As expected, the core course of ETC – Building Virtual World started on Tuesday of the 1st week. Unexpectedly, I was assigned to be a SOUND DESIGNER… Though I was strongly eager to be a PROGRAMMER, being a sound designer can still be a cool job.
Our assignment is choosing one of the provided clips and design their sound effects. Hmmmm… Sounds easier than other characters’ mission (the programmer has to create a game, and the artist has to model a 3D dragon and its animation…). I could complete task in time without a doubt… I thought. The experience of designing “unoriginal sound tracks” in college days for the theater helps me a lot. Then, I started my week-long journey.
Day 1, Overture
Actually I didn’t start the task until Wednesday – I played Fire Emblem IF the whole night after school :P. Then I devoted myself to the work. First of all I need to pick up a clip. There were 7 clips in the folder. After watching them all I decided to either the pixel one or the Running Pepper. Considering I’ve made couple of pixel games before, I selected the later one. Just have a try of another style.
I’ve been used to set down the background music first, cause it could define the tone of the whole of the performance. William Tell Overture jumped in my mind at the first step, perhaps for the reason that it has been being used in the Hong Kong Jocky race for a long time and the game is likewise about speed.
Then I started analyzing the video and BGM timeline. I took notes of the video’s storyboard and the BGM’s paragraph in order to find out which movement of the song is appropriate to the clip. Find them out, then analyzed how to cut and combine them fluently. Do some polish.
Listening sound effects in the library and picking up some of them for using based on the previous analyses come next. Actually it is a great challenge to encounter a suitable one – there are just TOO MANY pieces in the library! Some of which even have NOT a clear file name, such as “HB_001_001″…
Day 2, Record
Day 2 started by deciding which timing in the clip needs a human voice effect. Besides the opening and the events like crash or slide, I hope my work seems more like a game demo rather than a music video. So I add some random ambiance sound. For example, the characters will occasionally encourage or push the player to run faster in repeating words.
Heading to the luxury sound booth, it’s time for choosing a sound style. Since the game is pretty entertaining, I suppose the voices should be lively and “cartoonish”. Noticed that the game happens in a wooden bathhouse, which is kind of like Japanese style, and there are Japanese on the door’s curtain at the end of the passageway, I assumed the characters should speak Japanese. In order to get rid of language barrier, shortening the lines is necessary. Using the most familiar Japanese and adding emotions in the tone helps people to understand them.
Recording in the sound booth is of great fun. Chiao-Fang was using the composing part at the same time and we soon became great partners. She helped me complete some part of the record and we discussed a lot about music. We even jammed songs there. It’s wonderful that sound designers try to help each other, cause great idea often comes from the collision of thoughts.
Day 3, Subtraction
Day 3 is all about polish. After adding too many ideas into the demo, time for subtraction. It’s important to enrich my video sounds, but it’s also essential to keep the sound clear, rather than jumble them. A great pity for deleting the amazing records though…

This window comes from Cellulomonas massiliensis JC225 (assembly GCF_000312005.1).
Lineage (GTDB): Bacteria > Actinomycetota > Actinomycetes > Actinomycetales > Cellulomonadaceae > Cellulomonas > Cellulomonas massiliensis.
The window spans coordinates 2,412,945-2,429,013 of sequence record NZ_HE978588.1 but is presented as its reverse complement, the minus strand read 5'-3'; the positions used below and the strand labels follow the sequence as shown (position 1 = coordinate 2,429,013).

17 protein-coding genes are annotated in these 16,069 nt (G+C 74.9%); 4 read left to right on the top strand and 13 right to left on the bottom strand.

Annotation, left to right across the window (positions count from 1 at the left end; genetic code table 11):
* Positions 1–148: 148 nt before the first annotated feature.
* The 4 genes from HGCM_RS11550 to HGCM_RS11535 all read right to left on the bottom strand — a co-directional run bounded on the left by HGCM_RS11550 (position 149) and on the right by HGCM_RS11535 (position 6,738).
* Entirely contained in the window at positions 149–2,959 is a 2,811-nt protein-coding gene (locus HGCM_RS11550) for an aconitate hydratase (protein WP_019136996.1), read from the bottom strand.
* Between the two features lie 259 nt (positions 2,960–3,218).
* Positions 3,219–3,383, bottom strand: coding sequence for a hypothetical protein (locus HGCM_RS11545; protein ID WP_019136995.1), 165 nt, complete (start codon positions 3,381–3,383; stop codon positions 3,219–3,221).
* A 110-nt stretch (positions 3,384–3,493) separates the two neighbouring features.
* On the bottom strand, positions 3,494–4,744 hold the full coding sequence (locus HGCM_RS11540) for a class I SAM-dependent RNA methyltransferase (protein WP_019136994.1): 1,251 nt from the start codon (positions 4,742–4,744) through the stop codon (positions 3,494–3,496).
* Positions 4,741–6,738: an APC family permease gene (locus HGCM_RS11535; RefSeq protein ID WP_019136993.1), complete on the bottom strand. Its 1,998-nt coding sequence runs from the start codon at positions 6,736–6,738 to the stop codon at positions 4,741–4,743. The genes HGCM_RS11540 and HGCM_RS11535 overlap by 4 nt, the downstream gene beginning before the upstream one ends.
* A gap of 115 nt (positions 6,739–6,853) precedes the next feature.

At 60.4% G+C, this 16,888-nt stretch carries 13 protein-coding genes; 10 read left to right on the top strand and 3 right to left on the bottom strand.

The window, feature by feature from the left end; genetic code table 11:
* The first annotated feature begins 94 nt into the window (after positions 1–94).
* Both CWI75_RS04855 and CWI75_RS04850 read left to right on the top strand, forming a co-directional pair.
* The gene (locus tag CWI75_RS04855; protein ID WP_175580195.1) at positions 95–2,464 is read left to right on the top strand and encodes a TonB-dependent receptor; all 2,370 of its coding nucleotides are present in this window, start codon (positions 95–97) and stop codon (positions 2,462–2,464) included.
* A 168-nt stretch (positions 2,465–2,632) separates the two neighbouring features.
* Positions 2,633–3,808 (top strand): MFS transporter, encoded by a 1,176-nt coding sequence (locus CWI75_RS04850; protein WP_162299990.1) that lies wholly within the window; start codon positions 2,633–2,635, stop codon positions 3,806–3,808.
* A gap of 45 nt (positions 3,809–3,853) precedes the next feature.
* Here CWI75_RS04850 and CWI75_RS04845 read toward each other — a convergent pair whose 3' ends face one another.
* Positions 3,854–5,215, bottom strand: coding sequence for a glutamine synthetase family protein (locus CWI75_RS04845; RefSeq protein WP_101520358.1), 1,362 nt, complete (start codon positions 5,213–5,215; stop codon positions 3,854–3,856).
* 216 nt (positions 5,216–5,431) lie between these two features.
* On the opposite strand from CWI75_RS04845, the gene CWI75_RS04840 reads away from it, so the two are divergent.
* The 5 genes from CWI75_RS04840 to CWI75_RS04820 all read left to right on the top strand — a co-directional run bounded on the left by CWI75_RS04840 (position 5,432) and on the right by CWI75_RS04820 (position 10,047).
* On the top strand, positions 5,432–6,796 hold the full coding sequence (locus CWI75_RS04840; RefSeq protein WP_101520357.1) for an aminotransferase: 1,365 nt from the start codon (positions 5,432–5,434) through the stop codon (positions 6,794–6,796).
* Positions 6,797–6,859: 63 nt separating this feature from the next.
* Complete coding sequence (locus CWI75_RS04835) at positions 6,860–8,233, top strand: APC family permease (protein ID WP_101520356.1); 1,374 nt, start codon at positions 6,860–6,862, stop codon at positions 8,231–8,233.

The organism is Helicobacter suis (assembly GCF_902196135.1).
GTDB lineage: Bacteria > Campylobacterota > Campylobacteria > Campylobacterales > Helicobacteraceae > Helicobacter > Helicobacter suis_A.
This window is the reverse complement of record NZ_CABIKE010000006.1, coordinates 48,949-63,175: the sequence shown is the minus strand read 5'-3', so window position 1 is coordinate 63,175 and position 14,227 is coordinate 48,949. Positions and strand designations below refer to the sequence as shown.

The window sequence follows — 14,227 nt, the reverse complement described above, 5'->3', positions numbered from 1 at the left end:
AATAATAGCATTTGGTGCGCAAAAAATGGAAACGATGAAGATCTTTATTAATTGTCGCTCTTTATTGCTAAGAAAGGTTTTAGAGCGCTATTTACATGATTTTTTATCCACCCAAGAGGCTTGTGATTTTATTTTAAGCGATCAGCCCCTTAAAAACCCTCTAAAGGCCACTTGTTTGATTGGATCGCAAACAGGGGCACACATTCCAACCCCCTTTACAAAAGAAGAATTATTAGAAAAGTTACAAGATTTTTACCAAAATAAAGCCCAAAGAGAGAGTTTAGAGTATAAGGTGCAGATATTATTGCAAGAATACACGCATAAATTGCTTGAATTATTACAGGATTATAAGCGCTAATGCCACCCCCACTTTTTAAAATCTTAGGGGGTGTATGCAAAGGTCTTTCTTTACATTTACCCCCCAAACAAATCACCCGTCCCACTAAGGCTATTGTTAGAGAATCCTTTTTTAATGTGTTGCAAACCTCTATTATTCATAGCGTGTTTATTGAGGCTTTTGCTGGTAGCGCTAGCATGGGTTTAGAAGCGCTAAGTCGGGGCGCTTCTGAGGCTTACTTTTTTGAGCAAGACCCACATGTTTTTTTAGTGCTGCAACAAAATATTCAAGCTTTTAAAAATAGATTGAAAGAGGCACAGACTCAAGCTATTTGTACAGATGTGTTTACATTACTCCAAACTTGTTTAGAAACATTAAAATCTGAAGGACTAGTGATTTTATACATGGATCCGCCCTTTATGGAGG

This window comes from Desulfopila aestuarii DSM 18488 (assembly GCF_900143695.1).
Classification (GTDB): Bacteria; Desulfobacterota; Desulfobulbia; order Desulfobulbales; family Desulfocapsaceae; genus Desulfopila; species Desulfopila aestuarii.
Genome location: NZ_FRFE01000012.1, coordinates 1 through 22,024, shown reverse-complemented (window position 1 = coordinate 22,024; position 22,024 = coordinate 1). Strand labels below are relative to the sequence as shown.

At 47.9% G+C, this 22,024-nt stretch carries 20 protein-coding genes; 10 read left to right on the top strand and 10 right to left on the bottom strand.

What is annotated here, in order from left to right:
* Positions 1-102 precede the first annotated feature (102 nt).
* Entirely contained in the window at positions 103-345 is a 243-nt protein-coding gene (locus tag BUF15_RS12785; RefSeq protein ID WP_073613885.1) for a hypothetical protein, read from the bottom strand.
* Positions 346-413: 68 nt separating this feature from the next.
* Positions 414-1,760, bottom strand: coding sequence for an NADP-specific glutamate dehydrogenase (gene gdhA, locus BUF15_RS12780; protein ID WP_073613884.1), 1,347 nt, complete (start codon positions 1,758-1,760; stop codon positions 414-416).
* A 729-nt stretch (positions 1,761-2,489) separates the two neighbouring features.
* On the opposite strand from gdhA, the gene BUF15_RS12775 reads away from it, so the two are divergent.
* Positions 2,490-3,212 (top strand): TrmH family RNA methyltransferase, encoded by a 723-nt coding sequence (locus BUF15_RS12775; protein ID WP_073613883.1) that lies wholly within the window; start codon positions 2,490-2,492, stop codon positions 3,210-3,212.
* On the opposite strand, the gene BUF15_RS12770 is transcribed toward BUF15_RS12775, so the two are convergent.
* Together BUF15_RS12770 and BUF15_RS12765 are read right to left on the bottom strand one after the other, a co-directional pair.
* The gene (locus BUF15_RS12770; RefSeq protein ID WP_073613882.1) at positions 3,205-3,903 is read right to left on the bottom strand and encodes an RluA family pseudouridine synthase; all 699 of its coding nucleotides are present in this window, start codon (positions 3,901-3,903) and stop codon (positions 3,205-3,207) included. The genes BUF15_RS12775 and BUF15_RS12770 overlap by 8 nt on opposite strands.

After adjusting all the sound and timing, the next step is to polish the vocal. I had once covered several songs, and I know using raw vocal without reverberation is inappropriate. In Audition 3.0, the BBE plugin did that job. Now in Audition CC, whose features have changed a lot, there’s another way to reverb. I followed the steps of this video to set up the reverberation. They works really well. Also, The opening vocal was adjusted carefully to be more dramatic.
Stereo balance also need polish. At the very beginning I set only 2 footstep track on left and right channel respectively, but soon noticed that it didn’t work really well. Therefore I changed my strategy to control each footstep track separately, reflecting the position of the player. It cost a lot of patient.
Our TA, Larry, suggested that the background was too loud, covering other sound effects a little bit. Thus I modified the volumes, not only the background music but the whole other ones to smooth the song. When it exported, however, everything sounds change a little bit from the origin playing in the software to the exporting file. I had to adjust the tracks in the software, explored them and then checked whether they matched each other in the best way. The same situation came when I tried to export the video. The music was slightly different when it was placed into the video and exported. Again, all tracks needed adjustment.
Day 4-6, Bonus!
Completing my assignment, I started to thinking of find something else to do. The sound booth is an amazing place thus I spent several hours there, doing improvisational composing and other stuff. Someday I was watching one of the video clips and a song hit my brain all of a sudden. The lyric just fitted the clip so perfectly that there’s not doubt to put my hand to make a music video as a bonus immediately. It was the Bohemian Rhapsody by Queen, and the video was the pixel one I had abandoned before. I rewrote the lyric a little bit and spent 3 days in recording the song. Most of the time I was considering dramatize the vocal.
And things go on like this. In the last of days I did some coding and hanging around chatting with classmates. Free talks are good source of inspiration, you can always learn something new from other people!